Dunnottar and South Churches
Reverend Rosslyn Duncan welcomed all the church on Sunday. The sermon focused on The Baptism of the Lord. We were guided to consider the wonder of the human voice. The voice of a parent can show love when soft and gentle and when loudly uttering a warning or even a rebuke. God speaks to us in many ways, showing power and peace. He reveals all he can do yet is merciful. We can come to him even after wrong doing and he will forgive us.
We recognise that Jesus did not need to be baptised, there were no sins to cleanse, no new beginnings to be made. Jesus knew that he had to be baptised because it was what the Lord wanted. Thursday, January 16 - Fellowship coffee at St Bridget’s, 10-11.30am; Craft Group at the South Church in the Conservatory 2-4pm; South Congregational Board 7.30pm in the Conservatory.
Please send any intimations for both congregations to Pat at the office by Thursday 9am (01569) 760930 at Secretary.firstname.lastname@example.org
Please copy all intimations for both congregations to the Minister. Rosslyn may be contacted on 01569 762166 or 07899878427 or by email on email@example.com
Hospital and residential home visiting: please advise the minister or any elder of any patient who would welcome such a visit.
Last Sunday our service was led by Pastor Nathan Young.
Continuing our study of 1 John we looked at Chapter 5 verses 1 to 5. Nathan began by reminding us of when we were learning to read, or learning our times-tables that we learned by rote, repeating something over and over again so that we remembered, and still remember, it. John is reminding us over and over again of the basics because of the need for them to be imprinted on our conscience. Simply; belief in Jesus Christ changes everything. In verses 1 to 5 John goes over some of the results of that belief.
Belief gives you a new life. (Belief means believing that Jesus is who he says He is.) There are no ifs or buts, you either believe or you dont. Not naively or in blind faith but by what has been revealed in the Bible. Again, you either accept the bible as truth or you dont. Belief is not magical or mystical;it is accepting God for who He is.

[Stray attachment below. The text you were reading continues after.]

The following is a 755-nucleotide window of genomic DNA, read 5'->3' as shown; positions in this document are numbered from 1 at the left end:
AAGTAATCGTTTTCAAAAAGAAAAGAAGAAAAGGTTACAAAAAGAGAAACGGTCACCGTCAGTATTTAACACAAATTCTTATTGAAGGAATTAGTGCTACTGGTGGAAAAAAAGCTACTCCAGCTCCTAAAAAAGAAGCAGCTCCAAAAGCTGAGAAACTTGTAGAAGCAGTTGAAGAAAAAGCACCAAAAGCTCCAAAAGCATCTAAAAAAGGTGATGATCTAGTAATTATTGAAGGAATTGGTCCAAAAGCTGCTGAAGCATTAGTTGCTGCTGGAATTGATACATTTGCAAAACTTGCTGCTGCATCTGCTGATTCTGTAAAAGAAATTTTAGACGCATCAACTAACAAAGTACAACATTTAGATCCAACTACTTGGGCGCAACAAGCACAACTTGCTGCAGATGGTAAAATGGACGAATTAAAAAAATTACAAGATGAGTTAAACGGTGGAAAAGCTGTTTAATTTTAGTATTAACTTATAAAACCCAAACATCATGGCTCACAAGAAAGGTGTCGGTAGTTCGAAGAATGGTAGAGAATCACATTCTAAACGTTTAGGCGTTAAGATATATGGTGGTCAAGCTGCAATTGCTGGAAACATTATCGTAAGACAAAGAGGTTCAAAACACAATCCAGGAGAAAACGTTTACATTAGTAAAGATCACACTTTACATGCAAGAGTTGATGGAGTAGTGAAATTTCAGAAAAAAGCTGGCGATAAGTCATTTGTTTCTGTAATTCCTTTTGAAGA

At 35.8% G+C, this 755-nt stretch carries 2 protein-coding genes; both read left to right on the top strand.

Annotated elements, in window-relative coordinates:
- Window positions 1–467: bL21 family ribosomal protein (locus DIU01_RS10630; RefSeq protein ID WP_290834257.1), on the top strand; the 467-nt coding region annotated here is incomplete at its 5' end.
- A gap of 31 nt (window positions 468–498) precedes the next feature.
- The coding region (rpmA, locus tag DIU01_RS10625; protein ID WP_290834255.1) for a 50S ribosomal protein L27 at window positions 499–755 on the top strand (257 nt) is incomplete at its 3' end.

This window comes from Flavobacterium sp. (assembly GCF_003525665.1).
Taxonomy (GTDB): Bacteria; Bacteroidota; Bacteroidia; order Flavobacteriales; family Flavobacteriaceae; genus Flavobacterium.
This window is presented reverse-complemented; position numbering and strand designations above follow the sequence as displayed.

News from St James
and St Philips
As anticipated, the children’s performance of Babushka was delightful - and insightful. Two of our Sunday Club boys took the role of narrators, and their younger sister played the part of the oh-so-busy grandmother - Babushka. Later, three adult members were given ‘walk-on’ parts as the Wise men from the East.
hrough the forested area of Eastern Europe en route for the Holy Land, and in the course of their journey visited the village where Babushka was busy dusting and cleaning, cooking and tidying up. They invited her to go with them to see the newborn King - but she was too busy, and said she would come in the next couple of days when she had finished her tasks. But, of course, when she got there, the Baby Jesus and his parents, Joseph and Mary, had gone.
They had fled into Egypt to avoid Herod’s murderous wrath. The meaning of this parable was not lost on the congregation - and we were asked how often are we too busy to listen to God’s message. The playlet was the first of our ‘Epiphany’ productions, and we shall continue to celebrate the revealing of Christ during the next six weeks up until the beginning of Lent.
In the afternoon, the Eucharist was celebrated at St Philip’s, conducted by our rector, the Rev Maggie Jackson, and Arma preached on the gospel reading for the day - the Baptism of Christ - another epiphany, or revealing.
She compared the Baptism of Christ to the process of Enhanced Disclosure that anyone applying for a job that involves children or vulnerabe adults must go through. Jesus’s baptism provided the scene of His enhanced disclosure - the disclosure that he was indeed God’s son.
Focus on Fetteresso
It was lovely to begin our morning service, once again, with a baptism, welcoming another new life into the church and hearing parents declare their own faith and their resolve to bring their precious child up in the Christian way of life.
It was interesting then, in that context, that in both our morning and evening services our minister, Fyfe Blair, spoke about ways in which we can and should live a Christian life, from two different perspectives.
Fyfe’s morning message was based on a passage from Paul’s first letter to Timothy, in which Paul spells out from his own experience how to live the Christian life. In this passage Paul acknowledges his own background as ‘a sinner, a persecutor and a violent man’. At that time he believed himself to be on God’s side, but on the road to Damascus God showed him that his belief was wrong, changed his life and filled him with grace.
The message in the evening service was from the first book of John – who was also the gospel writer. The context was different, being a letter written by a pastor to his young church, but the message broadly similar – that what we believe, proclaim, and bear witness to changes and transforms our lives. At a time of confusion about their faith and what was true versus what was falsehood or myth, John writes to his people and describes what he and the other disciples saw, heard and touched when Jesus was alive – he emphasises that Jesus was fully human.
Fundamentally he declares that the measure of a Christian life is that if we believe Jesus took on flesh and then died for our sin, it will transform our ethical, moral and daily lives and enable us to walk in the light. We must confess our sin, recognise our guilt and shame, but know that through Jesus we are forgiven – because He took our sin on Himself and set us free to walk in the light.